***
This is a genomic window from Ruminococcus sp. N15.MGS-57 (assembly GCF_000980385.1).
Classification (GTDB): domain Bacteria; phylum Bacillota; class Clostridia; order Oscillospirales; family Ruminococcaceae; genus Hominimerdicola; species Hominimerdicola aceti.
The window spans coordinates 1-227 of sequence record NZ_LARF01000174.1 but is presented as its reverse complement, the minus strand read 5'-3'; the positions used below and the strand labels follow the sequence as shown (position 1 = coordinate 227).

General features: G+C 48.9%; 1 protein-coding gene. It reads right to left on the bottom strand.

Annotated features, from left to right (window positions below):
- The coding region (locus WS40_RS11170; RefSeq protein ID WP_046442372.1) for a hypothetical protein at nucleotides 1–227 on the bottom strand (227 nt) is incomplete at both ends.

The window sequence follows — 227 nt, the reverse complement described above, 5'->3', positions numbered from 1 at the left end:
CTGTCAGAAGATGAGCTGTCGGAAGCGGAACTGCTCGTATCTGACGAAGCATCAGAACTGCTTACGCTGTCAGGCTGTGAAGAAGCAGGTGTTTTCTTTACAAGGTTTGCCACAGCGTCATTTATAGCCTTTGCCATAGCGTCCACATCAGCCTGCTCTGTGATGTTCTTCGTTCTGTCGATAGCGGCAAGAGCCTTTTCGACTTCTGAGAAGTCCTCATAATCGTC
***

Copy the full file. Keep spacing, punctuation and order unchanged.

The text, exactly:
This is a genomic window from Ruminococcus sp. N15.MGS-57 (assembly GCF_000980385.1).
Classification (GTDB): domain Bacteria; phylum Bacillota; class Clostridia; order Oscillospirales; family Ruminococcaceae; genus Hominimerdicola; species Hominimerdicola aceti.
The window spans coordinates 1-227 of sequence record NZ_LARF01000174.1 but is presented as its reverse complement, the minus strand read 5'-3'; the positions used below and the strand labels follow the sequence as shown (position 1 = coordinate 227).

General features: G+C 48.9%; 1 protein-coding gene. It reads right to left on the bottom strand.

Annotated features, from left to right (window positions below):
- The coding region (locus WS40_RS11170; RefSeq protein ID WP_046442372.1) for a hypothetical protein at nucleotides 1–227 on the bottom strand (227 nt) is incomplete at both ends.

The window sequence follows — 227 nt, the reverse complement described above, 5'->3', positions numbered from 1 at the left end:
CTGTCAGAAGATGAGCTGTCGGAAGCGGAACTGCTCGTATCTGACGAAGCATCAGAACTGCTTACGCTGTCAGGCTGTGAAGAAGCAGGTGTTTTCTTTACAAGGTTTGCCACAGCGTCATTTATAGCCTTTGCCATAGCGTCCACATCAGCCTGCTCTGTGATGTTCTTCGTTCTGTCGATAGCGGCAAGAGCCTTTTCGACTTCTGAGAAGTCCTCATAATCGTC